Mark Dalgarno March 26, 2011 at 10:34 am

Lots to digest here.

A valuable post.

Adam Yuret March 26, 2011 at 10:37 am

Excellent piece. Not just critical of common mistakes in agile teams but actually provides constructive solutions. The linked article about splitting user stories is also great. I’ve forwarded these posts to my engineering team.

We’re still new to agile but it was great to see things we’re doing right and solutions to things we aren’t in your posts.

Thanks!

Zhu Wei April 14, 2011 at 2:20 am

Hi Brad, this is wonderful post!
For Sin #2, in the situation that the QA is not collocated with the dev team, we create a customized workflow in Jira (e.g. by adding a “ready for test” status for each story and visulizing it in the “Task Board” ) to integrate the QA and dev team.

Brad April 15, 2011 at 11:47 am

This article was re-published in the online magazine Tea Time with Testers: http://issuu.com/teatimewithtesters/docs/tea-time_with_testers_april_2011__year_1__issue_ii

Preston June 3, 2011 at 1:19 am

Thanks for this great post. I have not sinned yet, in this context, because I have not yet practiced ‘Agile Testing’ but I am sure I will have my share of sins when my company goes ‘Agile’ soon. Your list will then help me avoid as many sins as possible. Thanks again.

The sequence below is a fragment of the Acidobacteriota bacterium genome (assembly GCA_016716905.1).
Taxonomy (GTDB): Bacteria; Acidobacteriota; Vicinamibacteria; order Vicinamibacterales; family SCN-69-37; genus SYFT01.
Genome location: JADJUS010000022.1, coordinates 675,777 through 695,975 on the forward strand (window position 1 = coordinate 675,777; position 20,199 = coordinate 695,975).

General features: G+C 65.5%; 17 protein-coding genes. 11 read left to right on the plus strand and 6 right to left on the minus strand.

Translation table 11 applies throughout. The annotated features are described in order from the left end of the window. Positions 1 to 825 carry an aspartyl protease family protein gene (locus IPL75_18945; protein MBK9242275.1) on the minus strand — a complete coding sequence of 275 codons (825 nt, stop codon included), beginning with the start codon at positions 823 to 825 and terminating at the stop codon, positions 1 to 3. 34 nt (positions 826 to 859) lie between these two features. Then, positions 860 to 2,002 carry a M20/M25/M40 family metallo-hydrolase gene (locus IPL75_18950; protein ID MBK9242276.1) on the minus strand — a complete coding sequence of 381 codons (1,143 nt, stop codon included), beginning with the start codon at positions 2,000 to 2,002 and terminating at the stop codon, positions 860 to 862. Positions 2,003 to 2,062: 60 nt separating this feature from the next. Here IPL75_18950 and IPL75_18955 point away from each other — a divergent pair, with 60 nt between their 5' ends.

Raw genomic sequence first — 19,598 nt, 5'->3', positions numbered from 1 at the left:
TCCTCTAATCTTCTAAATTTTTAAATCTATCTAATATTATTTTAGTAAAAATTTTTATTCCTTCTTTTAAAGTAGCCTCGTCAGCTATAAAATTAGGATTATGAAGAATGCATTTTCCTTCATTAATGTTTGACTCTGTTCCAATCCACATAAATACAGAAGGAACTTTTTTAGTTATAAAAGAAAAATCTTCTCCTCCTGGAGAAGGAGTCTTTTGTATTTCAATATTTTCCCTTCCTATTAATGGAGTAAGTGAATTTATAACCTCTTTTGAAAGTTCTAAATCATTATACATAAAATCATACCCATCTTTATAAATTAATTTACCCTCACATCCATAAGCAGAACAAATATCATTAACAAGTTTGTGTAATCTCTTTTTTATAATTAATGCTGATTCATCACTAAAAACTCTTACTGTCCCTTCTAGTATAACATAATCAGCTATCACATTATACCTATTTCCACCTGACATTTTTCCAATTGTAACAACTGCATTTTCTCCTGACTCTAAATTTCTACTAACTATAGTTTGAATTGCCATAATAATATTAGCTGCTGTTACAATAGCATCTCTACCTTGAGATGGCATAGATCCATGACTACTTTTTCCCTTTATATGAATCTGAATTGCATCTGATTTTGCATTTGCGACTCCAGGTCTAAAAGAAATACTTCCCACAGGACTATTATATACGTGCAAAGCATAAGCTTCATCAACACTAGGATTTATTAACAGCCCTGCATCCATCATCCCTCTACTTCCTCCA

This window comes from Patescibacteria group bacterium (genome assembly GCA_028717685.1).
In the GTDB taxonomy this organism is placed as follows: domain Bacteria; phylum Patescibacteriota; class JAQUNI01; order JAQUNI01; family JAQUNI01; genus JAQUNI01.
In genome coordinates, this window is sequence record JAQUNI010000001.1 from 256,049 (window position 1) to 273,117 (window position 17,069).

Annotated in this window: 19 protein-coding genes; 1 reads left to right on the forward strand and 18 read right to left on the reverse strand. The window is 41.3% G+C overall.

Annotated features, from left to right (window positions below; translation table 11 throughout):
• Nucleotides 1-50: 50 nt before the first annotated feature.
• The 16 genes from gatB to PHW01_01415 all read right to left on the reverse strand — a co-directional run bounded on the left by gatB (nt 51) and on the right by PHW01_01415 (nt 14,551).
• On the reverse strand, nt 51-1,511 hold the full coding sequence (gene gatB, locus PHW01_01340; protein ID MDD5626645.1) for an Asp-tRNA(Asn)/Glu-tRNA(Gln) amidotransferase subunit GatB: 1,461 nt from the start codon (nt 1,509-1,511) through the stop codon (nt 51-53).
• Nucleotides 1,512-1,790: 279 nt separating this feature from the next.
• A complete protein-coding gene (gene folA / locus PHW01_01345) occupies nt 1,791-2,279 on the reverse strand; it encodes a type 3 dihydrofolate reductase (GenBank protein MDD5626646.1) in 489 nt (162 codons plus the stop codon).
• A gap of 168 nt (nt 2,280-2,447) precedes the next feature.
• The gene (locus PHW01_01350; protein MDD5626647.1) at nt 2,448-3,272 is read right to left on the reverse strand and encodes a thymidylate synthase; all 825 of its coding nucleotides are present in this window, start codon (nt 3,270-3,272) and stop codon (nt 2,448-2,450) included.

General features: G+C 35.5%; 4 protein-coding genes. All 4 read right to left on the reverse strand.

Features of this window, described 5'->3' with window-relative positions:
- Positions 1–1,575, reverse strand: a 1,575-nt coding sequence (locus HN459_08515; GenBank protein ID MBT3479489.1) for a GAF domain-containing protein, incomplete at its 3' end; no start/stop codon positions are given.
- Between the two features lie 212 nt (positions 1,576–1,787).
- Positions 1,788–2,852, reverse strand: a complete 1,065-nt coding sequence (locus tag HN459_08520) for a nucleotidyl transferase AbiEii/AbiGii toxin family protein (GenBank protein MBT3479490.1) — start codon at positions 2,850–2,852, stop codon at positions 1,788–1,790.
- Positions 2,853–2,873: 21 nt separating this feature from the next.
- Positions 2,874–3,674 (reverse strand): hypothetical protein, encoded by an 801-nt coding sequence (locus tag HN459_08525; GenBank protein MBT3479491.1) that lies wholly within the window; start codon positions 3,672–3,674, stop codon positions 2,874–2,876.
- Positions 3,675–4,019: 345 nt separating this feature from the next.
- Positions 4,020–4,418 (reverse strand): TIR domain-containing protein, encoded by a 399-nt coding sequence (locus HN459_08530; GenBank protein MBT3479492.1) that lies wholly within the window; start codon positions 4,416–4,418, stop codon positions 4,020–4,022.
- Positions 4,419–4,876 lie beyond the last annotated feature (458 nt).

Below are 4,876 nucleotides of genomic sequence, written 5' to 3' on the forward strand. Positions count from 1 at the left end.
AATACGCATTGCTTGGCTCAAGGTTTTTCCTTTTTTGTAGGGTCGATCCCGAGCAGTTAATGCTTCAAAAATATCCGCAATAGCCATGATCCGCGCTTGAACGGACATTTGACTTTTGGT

sue June 23, 2011 at 6:30 am

Dead on, great article. Thanks Brad, your ‘ 7 Deadly..’ presentation at MiHigh was one of the most attended! I volunteered at the conference and as I was the primary of the next session presenter, I was able to tell… your session was highly interactive! 🙂

Ed Felix December 10, 2012 at 2:25 pm

Great article! One of the best summaries I’ve read in a long time. I don’t know how many times I had to explain to testing teams that Waterscrumming and Sprint +1 aren’t very good Agile testing practices.

Andre October 16, 2013 at 6:43 pm

The problem I find is that if you write a test for everything or 80% of what you do, actually running this takes hours!!! So how do you know what to write for or what to run at any given time, I am more talking behaviour type tests here.